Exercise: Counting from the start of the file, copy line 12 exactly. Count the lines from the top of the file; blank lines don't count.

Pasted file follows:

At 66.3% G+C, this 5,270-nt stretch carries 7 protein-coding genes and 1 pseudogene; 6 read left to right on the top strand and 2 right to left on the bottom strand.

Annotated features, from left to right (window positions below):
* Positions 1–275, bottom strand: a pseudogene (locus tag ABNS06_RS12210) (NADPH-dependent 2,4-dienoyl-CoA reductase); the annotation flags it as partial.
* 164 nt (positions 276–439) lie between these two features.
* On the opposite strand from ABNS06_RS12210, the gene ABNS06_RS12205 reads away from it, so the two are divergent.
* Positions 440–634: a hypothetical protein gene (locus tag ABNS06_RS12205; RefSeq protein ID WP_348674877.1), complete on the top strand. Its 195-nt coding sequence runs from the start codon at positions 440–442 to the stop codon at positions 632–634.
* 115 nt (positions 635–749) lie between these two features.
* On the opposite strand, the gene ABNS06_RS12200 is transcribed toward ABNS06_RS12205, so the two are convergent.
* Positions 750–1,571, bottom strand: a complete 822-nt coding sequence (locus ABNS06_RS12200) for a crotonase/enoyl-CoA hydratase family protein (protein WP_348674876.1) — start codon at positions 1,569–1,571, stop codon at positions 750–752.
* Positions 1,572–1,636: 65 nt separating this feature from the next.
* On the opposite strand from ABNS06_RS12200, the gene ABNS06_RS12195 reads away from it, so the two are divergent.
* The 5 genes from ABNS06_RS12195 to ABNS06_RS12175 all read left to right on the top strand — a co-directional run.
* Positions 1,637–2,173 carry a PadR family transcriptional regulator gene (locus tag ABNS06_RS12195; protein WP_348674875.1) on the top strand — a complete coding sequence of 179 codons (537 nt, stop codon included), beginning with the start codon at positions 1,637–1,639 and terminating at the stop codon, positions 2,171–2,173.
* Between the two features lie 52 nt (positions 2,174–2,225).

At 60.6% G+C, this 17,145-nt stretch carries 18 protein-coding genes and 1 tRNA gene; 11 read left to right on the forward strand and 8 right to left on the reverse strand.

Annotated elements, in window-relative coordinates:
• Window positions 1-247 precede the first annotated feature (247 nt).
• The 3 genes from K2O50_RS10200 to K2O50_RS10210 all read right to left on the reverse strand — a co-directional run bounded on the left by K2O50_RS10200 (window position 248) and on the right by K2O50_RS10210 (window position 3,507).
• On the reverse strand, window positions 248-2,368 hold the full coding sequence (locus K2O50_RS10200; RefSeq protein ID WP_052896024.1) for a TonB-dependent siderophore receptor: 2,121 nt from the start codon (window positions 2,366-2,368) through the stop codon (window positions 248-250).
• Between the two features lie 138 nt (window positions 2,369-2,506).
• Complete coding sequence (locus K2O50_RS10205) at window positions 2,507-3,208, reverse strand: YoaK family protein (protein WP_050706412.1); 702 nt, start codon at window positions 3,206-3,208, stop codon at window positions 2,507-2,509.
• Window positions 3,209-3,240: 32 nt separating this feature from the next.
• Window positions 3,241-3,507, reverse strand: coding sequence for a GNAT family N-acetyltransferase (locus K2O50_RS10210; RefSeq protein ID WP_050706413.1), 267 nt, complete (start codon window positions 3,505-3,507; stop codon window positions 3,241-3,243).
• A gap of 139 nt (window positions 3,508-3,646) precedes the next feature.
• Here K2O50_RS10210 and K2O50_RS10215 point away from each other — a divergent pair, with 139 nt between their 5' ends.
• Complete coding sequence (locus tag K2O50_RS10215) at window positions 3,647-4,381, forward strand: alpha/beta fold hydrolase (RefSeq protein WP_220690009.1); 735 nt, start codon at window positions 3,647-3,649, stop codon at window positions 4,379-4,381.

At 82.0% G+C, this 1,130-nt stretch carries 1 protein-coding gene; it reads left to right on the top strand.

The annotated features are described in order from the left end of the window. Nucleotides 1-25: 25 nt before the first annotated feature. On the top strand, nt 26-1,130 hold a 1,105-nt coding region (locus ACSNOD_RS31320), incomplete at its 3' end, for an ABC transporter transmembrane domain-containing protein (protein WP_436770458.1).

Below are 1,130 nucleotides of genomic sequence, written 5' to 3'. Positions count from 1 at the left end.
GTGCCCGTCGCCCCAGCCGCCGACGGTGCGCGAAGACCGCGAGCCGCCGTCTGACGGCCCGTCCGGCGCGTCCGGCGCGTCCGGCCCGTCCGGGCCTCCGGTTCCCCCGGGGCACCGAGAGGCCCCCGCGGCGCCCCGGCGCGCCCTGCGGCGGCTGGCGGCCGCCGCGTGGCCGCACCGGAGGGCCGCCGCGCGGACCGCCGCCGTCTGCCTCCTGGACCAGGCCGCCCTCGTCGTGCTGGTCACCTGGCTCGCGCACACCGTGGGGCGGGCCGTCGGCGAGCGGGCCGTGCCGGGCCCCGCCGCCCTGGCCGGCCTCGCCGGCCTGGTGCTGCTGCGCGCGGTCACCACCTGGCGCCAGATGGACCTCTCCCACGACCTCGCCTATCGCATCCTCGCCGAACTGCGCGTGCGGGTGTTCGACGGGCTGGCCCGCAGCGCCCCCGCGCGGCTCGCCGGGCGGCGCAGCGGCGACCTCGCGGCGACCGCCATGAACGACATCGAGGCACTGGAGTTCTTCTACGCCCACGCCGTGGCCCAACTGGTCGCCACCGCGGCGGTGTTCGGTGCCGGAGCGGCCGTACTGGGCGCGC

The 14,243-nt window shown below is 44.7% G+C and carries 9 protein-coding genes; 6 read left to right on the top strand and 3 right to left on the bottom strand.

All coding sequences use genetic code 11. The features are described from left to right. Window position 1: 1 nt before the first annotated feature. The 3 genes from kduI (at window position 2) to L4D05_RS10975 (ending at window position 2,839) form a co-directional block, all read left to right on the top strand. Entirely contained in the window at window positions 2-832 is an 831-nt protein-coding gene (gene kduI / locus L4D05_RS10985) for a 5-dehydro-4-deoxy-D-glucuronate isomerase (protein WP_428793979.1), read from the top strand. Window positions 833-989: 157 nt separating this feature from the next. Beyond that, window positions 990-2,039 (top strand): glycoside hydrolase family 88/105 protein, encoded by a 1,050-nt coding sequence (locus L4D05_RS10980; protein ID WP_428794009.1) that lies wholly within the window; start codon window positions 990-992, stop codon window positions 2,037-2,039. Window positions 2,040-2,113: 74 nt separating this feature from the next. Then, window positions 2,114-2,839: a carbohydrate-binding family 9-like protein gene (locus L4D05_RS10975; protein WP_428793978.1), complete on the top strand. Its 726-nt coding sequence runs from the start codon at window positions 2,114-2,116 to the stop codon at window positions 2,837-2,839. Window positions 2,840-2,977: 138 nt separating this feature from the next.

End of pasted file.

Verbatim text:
* The 5 genes from ABNS06_RS12195 to ABNS06_RS12175 all read left to right on the top strand — a co-directional run.